Lifestyle design, however, can have a much deeper impact if we implement Guillebeau’s legacy building idea.
Whether it’s a charity, a blog, a Youtube channel, or a volunteering assignment, everyone can utilize their skills to have a small but positive influence on the world.
If you, for instance, help one person out of poverty, you might have changed the lives of that individual’s children, grandchildren, and so on.
Your small act could have a positive effect that will survive long after you’re gone.
5. “Adventure is for everyone”
Finally, one of the most compelling lessons from Chris Guillebeau’s books is the importance of quests.
In his 2014 book, The Happiness of Pursuit, Guillebeau recounts the tales of diverse adventurers, from marathon runners to Panamerica road trippers and Chris’s own 193 country challenge.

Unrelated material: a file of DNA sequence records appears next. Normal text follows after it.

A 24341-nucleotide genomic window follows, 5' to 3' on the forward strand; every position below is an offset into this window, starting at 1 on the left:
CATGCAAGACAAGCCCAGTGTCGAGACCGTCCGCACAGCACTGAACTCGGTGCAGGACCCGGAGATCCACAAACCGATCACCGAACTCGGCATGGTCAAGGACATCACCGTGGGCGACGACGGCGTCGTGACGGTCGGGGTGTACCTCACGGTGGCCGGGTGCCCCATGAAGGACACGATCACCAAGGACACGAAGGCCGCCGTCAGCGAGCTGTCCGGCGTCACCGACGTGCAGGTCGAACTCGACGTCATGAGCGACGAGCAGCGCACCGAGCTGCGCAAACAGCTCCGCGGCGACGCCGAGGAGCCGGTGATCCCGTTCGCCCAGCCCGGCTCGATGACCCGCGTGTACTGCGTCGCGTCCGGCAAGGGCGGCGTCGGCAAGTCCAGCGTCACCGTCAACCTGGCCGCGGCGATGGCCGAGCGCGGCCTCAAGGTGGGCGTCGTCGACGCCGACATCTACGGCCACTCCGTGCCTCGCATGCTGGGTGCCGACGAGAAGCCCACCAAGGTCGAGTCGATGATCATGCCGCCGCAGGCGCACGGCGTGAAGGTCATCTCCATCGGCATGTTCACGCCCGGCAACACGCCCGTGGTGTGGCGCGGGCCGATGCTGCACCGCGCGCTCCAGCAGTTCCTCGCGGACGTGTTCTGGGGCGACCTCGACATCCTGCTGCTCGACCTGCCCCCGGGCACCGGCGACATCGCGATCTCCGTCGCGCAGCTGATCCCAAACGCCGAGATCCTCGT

The book analyses the power of quests; personal adventures that take us forward in life.
In this context, Chris enumerates five main criteria for his definition of a “quest”:
- “A quest has clear goals and a specific endpoint.”
- “A quest presents a clear challenge.”
- “A quest requires a sacrifice of some kind.”
- “A quest is often driven by a calling or sense of mission.”
- “A quest requires a series of small steps and incremental progress toward the goal.”
The best thing about Chris’s definition is its versatility. Anyone can identify their quest and chase goals that will transform their life.
In the end, that’s what lifestyle design is all about. Pursue quests and adventures, no matter how small, and live a life worth living.
Without clear goals, challenges, sacrifice, callings, and progress, our lives are nothing but broken cassettes, playing over and over until someone takes them out of the player to be replaced.
Useful links on 5 Powerful Lessons From Chris Guillebeau About Lifestyle Design
- read more in the section “Life”
- more under the topic “Books”
- read 10 Eye-Opening Books That Changed My Life
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Jack Krier is a writer, photographer, and entrepreneur. On Minimalist Focus, he shares his ideas on minimalism and personal growth, helping thousands of readers improve their lives by focusing on the essentials.